Today’s interview is with Nick Hague, Director and Chairman of B2B International, a leading global B2B market research and consulting specialist, and author of a couple of books. Nick joins me today to talk about his new book that he has co-authored with Paul Hague, his father: B2B Customer Experience: A Practical Guide to Delivering Exceptional CX, how it came about and what we can learn from it.
This interview follows on from my recent interview – The potholes of scaling customer support and service – Interview with Michael Redbord of HubSpot – and is number 265 in the series of interviews with authors and business leaders that are doing great things, providing valuable insights, helping businesses innovate and delivering great service and experience to both their customers and their employees.
Here’s the highlights of my interview with Nick:
- B2B Customer Experience: A Practical Guide to Delivering Exceptional CX has just been published.
- A large amount of the focus in customer experience is on B2C.
- Obvious need for a book that addressed B2B customer experience and acted as a practical guide for those working in B2B companies.
- B2B accounts for a huge amount of economic activity and, as such, presents a huge opportunity for CX improvement.
- As a consumer, it is easy for me to take my business elsewhere if I am not satisfied. In B2B CX it’s not always that simple as the transaction is often way more complicated, involves many more decision-makers, could involve a contract and can take a lot longer.
- However, what is the same is that all businesses are looking to deliver against customer needs.
- Moreover, expectations are being set in B2C markets and are are influencing B2B decision making.
- Leading B2B companies do realise there is value in upping their experience and a few, leading companies are already using experience and service to differentiate themselves.
- Listen and understand first.
- The process is the same but it is just a different context.
- Don’t just do things. Talk to your customers first. Not like the industrial equipment hire company that spent around a million pounds developing a loyalty scheme that their customers weren’t signing up for it. Only when they had spent all of that money did they then go and speak to their customers to find out what they liked, didn’t like etc .
- These insights and principles apply to all firms of all sizes.
- Nick believes that when a company grows beyond roughly 50 employees then they can then, naturally, start to lose touch with their customers.
- At this point, departments, processes and functions start to be formed within the business and that can start to put a bit more distance between them and their customers or, at least, between the key decision makers and their customers.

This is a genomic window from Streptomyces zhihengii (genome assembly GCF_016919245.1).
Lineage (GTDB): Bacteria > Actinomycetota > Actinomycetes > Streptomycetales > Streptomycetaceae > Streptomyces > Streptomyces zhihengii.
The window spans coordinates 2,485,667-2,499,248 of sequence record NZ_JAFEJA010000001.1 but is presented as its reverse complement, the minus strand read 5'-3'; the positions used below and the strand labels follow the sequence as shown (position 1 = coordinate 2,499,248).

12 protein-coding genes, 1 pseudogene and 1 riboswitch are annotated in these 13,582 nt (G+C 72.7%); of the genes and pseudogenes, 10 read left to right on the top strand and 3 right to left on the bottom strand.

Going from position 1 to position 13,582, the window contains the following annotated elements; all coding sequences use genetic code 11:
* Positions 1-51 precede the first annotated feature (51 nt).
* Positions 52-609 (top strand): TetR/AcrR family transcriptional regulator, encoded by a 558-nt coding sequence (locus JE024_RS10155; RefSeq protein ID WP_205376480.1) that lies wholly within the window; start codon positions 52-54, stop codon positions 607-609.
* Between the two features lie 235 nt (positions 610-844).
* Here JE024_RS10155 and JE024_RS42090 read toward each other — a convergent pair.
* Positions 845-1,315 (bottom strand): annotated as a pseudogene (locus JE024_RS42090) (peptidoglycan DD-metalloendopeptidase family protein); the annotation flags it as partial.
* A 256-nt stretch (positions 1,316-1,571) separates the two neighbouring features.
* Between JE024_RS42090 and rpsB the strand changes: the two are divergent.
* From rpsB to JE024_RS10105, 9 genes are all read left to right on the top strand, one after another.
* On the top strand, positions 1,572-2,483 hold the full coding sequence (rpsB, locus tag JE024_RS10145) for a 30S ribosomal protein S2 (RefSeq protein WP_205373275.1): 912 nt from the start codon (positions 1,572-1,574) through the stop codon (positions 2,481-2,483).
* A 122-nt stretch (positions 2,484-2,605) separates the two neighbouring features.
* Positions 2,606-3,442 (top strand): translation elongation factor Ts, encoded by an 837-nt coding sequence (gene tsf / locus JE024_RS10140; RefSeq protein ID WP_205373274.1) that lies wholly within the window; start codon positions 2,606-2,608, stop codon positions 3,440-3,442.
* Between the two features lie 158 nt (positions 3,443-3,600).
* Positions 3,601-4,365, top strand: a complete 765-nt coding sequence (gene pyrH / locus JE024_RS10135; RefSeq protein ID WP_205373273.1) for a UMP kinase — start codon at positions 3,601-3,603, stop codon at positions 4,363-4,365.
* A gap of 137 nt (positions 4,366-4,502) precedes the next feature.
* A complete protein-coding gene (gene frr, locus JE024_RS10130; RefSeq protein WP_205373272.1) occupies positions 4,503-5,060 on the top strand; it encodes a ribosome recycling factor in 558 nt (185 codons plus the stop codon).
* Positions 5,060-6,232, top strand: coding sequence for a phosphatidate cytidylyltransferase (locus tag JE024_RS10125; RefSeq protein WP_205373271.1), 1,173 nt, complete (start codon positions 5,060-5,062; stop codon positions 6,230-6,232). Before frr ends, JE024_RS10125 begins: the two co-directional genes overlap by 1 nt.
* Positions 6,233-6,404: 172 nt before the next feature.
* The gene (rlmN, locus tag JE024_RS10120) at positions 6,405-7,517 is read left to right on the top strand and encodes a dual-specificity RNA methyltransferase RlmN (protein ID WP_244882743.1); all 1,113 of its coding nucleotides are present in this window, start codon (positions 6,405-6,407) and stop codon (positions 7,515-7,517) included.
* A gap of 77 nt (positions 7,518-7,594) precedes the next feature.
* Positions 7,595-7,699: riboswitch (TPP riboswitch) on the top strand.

- Nick cites Molson Coors as a great example of a B2B company that is really putting experience at the heart of their strategy. They started small, eight years ago and focused on the UK only to start with. They achieved success by listening to their customers and then responding to their concerns. They are now rolling out that approach across the whole firm.
- Places where B2B firms may find some quick wins (obvious improvement areas) include:
- Onboarding of new customers – first impressions last.
- Delivery – are you delivering on time, in full and every time?
- Credit control or invoicing – how accurate and timely is your invoicing?
- Molson Coors also saw that the biggest driver of customer loyalty was their people, their sales and account managers.
- Southwest Airlines know this. They also know that it is not just a question of training people, it’s about recruiting the right type of people in the first instance.
- Southwest Airlines don’t recruit anyone if they’ve worked for another airline before as they tend to come with too many ingrained behaviours. They like recruiting hairdressers, for example, because it’s all about being able to communicate with people.
- Research by Google shows that up to 70 percent of B2B buyers use the Internet to search for information prior to contacting the supplier – Zero Moment of Truth.
- B2B companies need to start tuning in to creating and delivering an omnichannel experience.
- Forester stat/report that estimates that only about 10 percent of B2B sales in 2017 in the US is via e-commerce. There is a long way to go but thinbgs are starting to change.
- To accomplish this, B2B companies have to think about how did they establish trust at a distance.
- Content is king.
- We know that B2B buyers are decision makers. But, they are also consumers and we don’t leave our emotions at home when we go to work. And, that’s the reason so many B2B companies fail to deliver even acceptable customer experiences, it’s because they believe their customers are just different from those who do shop in the high street or online at Amazon.
- Be brilliant at the basics. You don’t have to do anything out of the ordinary or extraordinary or anything additional, it could just be that you can stand out by focusing on making things really easy for your customer.
- Check out and grab a copy of B2B Customer Experience: A Practical Guide to Delivering Exceptional CX.
Nick Hague is a founder of B2B International. After graduating in geology from Manchester University, Nick joined his father (Paul; co-author) when B2B International was formed. Over the last two decades Nick has made his name as an expert in customer experience market research. He is chairman of B2B International and has co-authored the bestselling book on market research – Market Research In Practice.
Check out and grab a copy of B2B Customer Experience: A Practical Guide to Delivering Exceptional CX, check out the work that B2B International do, connect with him on LinkedIn here and say Hi to him on Twitter @Nick_HagueB2B.
Thanks to Pixabay for the image.